Vail Valley Partnership’s Success Awards celebrate business and community
Award winners are from organizations big and small
- Chairman’s Award: Dwight Henninger
- Member of the Year: Brooke Skjonsby
- Best Place to Work: Colorado Mountain College, Edwards
- Business of the Year: RA Nelson
- Emerging Business of the Year: Little Bird Commissary Kitchen
- Small Business of the Year: Revolution Power Yoga
- Nonprofit of the Year: Your Hope Center
- Small Nonprofit of the Year: Mountain Pride
- Actively Green Business of the Year: Eagle Valley Community Foundation
- Community Impact Award — Organization: Vail Health Behavioral Health
- Community Impact Award — Individual: Madison Partridge
- Young Professional of the Year: James Dilzell
- Excellence in Diversity, Equity and Inclusion: My Future Pathways
The Vail Valley Partnership, the valley’s chamber of commerce, every year celebrates the best of the local business community with its success awards. The parties are generally big successes, too.
The latest of those celebrations was held May 12 at Edwards’ Riverwalk Theater. There was plenty of food, of course, and people getting reacquainted with old friends and colleagues after a busy winter season.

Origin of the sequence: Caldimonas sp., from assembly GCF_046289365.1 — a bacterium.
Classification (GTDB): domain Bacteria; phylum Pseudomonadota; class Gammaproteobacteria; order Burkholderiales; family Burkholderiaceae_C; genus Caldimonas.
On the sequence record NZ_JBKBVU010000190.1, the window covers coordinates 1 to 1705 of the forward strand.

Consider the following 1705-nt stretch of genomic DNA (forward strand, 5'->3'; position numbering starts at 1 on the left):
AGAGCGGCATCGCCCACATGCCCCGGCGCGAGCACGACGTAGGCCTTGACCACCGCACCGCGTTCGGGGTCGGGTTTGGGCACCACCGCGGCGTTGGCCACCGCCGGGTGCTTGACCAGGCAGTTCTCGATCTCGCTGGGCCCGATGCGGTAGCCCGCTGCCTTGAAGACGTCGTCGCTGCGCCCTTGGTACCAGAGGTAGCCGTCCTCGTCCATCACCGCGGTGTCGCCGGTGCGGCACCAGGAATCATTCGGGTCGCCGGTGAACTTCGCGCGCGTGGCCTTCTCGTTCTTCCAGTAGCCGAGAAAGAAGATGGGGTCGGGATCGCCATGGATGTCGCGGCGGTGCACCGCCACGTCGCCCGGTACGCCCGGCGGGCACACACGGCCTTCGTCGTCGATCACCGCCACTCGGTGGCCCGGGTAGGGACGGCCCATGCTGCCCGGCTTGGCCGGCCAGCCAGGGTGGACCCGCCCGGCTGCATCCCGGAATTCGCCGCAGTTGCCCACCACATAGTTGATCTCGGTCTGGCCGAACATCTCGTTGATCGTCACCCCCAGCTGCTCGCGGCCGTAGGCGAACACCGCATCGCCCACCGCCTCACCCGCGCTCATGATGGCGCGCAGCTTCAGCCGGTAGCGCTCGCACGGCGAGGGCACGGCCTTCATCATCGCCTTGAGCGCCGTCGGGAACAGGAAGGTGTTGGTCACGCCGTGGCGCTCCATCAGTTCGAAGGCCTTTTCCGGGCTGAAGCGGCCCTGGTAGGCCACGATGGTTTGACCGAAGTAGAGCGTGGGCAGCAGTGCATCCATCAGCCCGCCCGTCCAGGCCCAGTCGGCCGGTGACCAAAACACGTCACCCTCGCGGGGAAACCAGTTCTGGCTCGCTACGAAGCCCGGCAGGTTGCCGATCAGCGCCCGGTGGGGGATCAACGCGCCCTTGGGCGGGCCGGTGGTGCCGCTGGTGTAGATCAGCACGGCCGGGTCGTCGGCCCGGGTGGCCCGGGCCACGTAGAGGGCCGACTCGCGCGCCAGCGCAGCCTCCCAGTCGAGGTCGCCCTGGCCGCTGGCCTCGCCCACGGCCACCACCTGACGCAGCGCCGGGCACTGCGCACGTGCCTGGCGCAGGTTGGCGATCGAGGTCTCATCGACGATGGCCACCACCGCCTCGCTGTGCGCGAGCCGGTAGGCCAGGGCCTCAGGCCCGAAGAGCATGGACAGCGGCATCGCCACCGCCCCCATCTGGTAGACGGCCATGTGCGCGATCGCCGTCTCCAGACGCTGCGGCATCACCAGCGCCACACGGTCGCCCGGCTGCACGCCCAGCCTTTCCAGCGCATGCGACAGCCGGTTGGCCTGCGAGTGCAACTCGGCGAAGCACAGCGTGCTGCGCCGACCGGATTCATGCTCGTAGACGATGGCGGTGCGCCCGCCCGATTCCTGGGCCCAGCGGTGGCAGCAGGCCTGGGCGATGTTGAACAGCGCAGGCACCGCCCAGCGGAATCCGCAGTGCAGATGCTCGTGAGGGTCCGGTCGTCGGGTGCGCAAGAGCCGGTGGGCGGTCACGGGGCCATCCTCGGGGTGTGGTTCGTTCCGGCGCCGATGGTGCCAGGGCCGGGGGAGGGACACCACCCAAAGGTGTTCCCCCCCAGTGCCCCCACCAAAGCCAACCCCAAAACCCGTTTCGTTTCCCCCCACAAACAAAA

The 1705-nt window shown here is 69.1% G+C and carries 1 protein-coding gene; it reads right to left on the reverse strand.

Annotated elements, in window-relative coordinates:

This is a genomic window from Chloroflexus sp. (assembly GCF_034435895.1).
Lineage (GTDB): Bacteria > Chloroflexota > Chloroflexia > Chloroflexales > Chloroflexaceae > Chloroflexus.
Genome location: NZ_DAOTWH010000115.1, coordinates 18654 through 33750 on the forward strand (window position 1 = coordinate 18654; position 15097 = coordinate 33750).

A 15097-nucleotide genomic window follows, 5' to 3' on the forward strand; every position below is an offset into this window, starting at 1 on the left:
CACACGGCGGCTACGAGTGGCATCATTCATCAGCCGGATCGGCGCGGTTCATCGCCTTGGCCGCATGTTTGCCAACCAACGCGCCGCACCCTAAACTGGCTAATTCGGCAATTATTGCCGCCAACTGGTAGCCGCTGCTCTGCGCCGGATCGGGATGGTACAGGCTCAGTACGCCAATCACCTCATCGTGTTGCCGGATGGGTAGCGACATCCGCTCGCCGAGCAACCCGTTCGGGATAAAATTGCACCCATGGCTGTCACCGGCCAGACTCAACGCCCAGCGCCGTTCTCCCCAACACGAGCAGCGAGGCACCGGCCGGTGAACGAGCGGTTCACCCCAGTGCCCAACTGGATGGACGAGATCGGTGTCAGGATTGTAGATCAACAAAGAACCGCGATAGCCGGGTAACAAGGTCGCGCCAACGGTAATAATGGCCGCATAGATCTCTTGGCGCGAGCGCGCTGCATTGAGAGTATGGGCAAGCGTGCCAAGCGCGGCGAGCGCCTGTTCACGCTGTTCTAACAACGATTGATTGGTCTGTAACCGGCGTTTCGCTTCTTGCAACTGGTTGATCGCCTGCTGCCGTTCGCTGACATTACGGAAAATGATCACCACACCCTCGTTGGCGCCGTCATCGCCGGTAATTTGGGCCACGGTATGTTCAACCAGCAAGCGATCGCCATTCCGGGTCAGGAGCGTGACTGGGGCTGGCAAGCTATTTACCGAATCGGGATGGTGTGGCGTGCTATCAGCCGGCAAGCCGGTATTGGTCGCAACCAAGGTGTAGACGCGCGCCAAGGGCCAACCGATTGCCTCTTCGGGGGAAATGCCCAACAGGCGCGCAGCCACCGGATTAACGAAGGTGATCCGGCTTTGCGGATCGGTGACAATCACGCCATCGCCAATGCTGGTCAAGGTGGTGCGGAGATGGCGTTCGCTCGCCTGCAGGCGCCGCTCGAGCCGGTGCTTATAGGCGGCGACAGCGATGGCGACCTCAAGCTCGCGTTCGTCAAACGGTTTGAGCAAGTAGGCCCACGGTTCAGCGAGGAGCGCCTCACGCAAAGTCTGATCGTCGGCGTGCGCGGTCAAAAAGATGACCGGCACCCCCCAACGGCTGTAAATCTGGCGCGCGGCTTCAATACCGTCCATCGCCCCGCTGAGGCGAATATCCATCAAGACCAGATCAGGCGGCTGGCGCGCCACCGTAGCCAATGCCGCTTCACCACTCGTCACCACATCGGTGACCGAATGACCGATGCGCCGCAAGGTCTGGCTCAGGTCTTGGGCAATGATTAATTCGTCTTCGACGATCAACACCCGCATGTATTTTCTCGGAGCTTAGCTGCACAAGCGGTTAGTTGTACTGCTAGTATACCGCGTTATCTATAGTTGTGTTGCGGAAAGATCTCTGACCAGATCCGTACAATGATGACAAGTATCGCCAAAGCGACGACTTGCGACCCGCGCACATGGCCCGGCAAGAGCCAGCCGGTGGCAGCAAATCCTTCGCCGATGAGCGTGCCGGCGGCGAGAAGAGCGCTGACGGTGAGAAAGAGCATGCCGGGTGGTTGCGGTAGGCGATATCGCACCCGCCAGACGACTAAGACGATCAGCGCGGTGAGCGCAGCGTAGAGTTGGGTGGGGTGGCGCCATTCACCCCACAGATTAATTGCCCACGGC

As folks grabbed popcorn and, perhaps, a beer, then settled into their seats, Chris Romer and Erik Williams of the Vail Valley Partnership honored the valley’s best.
Most of the winners were selected by a committee of former winners, but a couple of winners were honored by the Partnership’s leadership.
Former Vail Police Chief Dwight Henninger was honored with the Chairman’s Award.
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Partnership Board of Governors Chair Mark Herron announced the award, saying the winner is viewed as someone who has made a long-lasting mark on the community.
Henninger, who’s now working as an adviser for the U.S. Department of Alcohol, Tobacco, Firearms and Explosives, said he’s noticed that in his first few weeks in Washington D.C., “almost everyone I meet has some connection to Vail … this is a special place.”
Brooke Skjonsby, director of the Vail Valley Charitable Fund, is the latest Member of the Year.
“There may not be a better example of a (community contributor) than Brooke,” Romer said. Referring to her work with Eagle County Gives, Romer called Skjonsby a “convener of leaders.”
Accepting her award, Skjonsby talked about her long love affair with the valley, starting with family visits, then trips to the mountains while a student at the University of Colorado.
Through personal and professional experience, Skjonsby said she’s learned that “We’re all part of the fabric of the community, pointing out issues and finding solutions.”
Mountain Pride and its founder/director Madison Partridge won a pair of awards. Mountain Pride was honored as the small nonprofit of the year, and Partridge took home the individual award for Community Impact.
Partridge made sure to invite people to this year’s Pride in the Park event, set for June 3 at Avon’s Nottingham Park. She also noted that the group’s work on behalf of the LGBTQ community “is more important than ever right now.”